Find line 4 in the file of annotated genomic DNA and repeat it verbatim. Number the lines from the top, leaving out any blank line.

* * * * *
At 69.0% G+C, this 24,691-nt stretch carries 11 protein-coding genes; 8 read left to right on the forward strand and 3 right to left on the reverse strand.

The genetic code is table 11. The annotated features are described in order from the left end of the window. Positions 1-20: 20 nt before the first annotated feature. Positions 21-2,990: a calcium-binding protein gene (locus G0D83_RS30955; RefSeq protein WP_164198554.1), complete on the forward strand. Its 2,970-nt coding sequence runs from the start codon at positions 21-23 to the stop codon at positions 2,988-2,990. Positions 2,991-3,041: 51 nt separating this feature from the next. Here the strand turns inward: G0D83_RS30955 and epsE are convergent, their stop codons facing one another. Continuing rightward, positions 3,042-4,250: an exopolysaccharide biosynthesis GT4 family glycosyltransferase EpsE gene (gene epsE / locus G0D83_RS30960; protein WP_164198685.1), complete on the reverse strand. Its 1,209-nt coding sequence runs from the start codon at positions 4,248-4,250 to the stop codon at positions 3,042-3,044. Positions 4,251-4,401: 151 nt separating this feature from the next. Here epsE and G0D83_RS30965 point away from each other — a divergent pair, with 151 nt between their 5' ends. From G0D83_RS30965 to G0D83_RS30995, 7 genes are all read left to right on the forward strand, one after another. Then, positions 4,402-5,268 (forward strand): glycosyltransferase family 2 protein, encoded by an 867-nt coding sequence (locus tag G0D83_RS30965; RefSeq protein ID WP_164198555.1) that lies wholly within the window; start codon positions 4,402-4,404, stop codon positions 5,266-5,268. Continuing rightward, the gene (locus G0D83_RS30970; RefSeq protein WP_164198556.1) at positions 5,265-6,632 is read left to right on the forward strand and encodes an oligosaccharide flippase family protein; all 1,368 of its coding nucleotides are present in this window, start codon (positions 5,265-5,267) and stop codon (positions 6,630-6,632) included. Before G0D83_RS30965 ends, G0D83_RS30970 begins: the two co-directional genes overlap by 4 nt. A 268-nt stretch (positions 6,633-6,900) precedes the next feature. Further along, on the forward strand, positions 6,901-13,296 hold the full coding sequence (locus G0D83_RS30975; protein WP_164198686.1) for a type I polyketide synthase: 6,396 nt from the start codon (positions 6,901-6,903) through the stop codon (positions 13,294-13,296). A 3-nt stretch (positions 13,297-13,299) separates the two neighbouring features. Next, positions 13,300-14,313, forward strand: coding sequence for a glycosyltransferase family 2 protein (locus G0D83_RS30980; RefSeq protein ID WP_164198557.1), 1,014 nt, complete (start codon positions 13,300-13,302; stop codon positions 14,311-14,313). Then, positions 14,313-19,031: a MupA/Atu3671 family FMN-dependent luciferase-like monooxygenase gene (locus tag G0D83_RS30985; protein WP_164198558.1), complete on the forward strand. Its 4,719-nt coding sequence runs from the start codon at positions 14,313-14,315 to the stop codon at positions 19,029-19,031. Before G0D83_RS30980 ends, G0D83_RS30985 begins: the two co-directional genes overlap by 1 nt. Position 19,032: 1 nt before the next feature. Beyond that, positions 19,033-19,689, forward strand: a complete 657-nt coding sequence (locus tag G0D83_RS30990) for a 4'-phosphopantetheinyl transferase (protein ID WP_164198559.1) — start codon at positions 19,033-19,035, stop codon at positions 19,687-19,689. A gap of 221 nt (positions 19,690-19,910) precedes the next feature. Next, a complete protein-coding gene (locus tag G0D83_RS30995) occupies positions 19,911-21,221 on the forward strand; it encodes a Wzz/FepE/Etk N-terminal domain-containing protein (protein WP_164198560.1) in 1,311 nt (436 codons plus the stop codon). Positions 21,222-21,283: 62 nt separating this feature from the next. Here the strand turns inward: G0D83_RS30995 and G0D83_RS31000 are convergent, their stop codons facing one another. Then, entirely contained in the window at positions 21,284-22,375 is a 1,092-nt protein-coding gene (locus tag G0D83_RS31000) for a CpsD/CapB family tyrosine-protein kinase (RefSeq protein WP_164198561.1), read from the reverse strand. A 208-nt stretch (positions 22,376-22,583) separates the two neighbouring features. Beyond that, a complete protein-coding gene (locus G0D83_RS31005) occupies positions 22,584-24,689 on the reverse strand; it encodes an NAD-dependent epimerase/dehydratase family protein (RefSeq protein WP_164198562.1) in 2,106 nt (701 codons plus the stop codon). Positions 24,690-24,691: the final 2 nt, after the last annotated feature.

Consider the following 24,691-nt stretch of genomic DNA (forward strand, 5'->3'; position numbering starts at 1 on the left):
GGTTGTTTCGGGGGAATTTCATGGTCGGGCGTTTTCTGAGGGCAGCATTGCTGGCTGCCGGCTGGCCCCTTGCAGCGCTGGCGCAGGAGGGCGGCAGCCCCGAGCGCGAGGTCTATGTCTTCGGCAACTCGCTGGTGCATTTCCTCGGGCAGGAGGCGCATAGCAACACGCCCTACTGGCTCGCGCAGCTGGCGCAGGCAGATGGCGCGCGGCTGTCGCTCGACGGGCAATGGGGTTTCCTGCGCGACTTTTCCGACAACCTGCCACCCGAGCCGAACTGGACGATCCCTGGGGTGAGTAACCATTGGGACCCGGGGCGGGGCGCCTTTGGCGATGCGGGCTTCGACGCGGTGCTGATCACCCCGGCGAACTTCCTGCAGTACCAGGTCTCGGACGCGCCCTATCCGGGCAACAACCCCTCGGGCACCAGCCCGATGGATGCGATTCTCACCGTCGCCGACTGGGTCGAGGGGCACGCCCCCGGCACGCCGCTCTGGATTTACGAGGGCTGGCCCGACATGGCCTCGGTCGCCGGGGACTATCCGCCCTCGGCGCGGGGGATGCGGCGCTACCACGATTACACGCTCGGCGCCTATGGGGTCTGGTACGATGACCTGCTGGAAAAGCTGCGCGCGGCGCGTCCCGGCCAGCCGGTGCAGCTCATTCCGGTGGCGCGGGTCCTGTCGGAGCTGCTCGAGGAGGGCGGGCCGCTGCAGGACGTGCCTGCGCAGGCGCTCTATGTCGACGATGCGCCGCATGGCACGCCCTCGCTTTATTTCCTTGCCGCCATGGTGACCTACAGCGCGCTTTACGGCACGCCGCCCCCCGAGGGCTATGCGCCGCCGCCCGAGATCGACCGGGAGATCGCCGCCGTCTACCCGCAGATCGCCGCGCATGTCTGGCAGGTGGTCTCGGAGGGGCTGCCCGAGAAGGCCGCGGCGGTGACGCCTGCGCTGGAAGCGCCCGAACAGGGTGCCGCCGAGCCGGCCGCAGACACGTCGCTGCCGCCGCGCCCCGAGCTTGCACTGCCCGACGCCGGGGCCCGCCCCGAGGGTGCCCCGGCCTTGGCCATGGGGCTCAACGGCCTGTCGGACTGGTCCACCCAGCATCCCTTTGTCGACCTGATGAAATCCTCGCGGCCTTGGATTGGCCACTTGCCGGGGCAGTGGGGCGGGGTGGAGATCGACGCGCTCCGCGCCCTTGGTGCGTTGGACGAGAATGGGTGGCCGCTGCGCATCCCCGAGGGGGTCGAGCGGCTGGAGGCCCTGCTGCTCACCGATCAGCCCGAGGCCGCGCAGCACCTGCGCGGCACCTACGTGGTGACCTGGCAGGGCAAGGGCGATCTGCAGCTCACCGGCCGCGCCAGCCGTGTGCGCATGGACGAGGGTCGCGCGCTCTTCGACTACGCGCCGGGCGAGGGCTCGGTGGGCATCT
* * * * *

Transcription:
GGTTGTTTCGGGGGAATTTCATGGTCGGGCGTTTTCTGAGGGCAGCATTGCTGGCTGCCGGCTGGCCCCTTGCAGCGCTGGCGCAGGAGGGCGGCAGCCCCGAGCGCGAGGTCTATGTCTTCGGCAACTCGCTGGTGCATTTCCTCGGGCAGGAGGCGCATAGCAACACGCCCTACTGGCTCGCGCAGCTGGCGCAGGCAGATGGCGCGCGGCTGTCGCTCGACGGGCAATGGGGTTTCCTGCGCGACTTTTCCGACAACCTGCCACCCGAGCCGAACTGGACGATCCCTGGGGTGAGTAACCATTGGGACCCGGGGCGGGGCGCCTTTGGCGATGCGGGCTTCGACGCGGTGCTGATCACCCCGGCGAACTTCCTGCAGTACCAGGTCTCGGACGCGCCCTATCCGGGCAACAACCCCTCGGGCACCAGCCCGATGGATGCGATTCTCACCGTCGCCGACTGGGTCGAGGGGCACGCCCCCGGCACGCCGCTCTGGATTTACGAGGGCTGGCCCGACATGGCCTCGGTCGCCGGGGACTATCCGCCCTCGGCGCGGGGGATGCGGCGCTACCACGATTACACGCTCGGCGCCTATGGGGTCTGGTACGATGACCTGCTGGAAAAGCTGCGCGCGGCGCGTCCCGGCCAGCCGGTGCAGCTCATTCCGGTGGCGCGGGTCCTGTCGGAGCTGCTCGAGGAGGGCGGGCCGCTGCAGGACGTGCCTGCGCAGGCGCTCTATGTCGACGATGCGCCGCATGGCACGCCCTCGCTTTATTTCCTTGCCGCCATGGTGACCTACAGCGCGCTTTACGGCACGCCGCCCCCCGAGGGCTATGCGCCGCCGCCCGAGATCGACCGGGAGATCGCCGCCGTCTACCCGCAGATCGCCGCGCATGTCTGGCAGGTGGTCTCGGAGGGGCTGCCCGAGAAGGCCGCGGCGGTGACGCCTGCGCTGGAAGCGCCCGAACAGGGTGCCGCCGAGCCGGCCGCAGACACGTCGCTGCCGCCGCGCCCCGAGCTTGCACTGCCCGACGCCGGGGCCCGCCCCGAGGGTGCCCCGGCCTTGGCCATGGGGCTCAACGGCCTGTCGGACTGGTCCACCCAGCATCCCTTTGTCGACCTGATGAAATCCTCGCGGCCTTGGATTGGCCACTTGCCGGGGCAGTGGGGCGGGGTGGAGATCGACGCGCTCCGCGCCCTTGGTGCGTTGGACGAGAATGGGTGGCCGCTGCGCATCCCCGAGGGGGTCGAGCGGCTGGAGGCCCTGCTGCTCACCGATCAGCCCGAGGCCGCGCAGCACCTGCGCGGCACCTACGTGGTGACCTGGCAGGGCAAGGGCGATCTGCAGCTCACCGGCCGCGCCAGCCGTGTGCGCATGGACGAGGGTCGCGCGCTCTTCGACTACGCGCCGGGCGAGGGCTCGGTGGGCATCT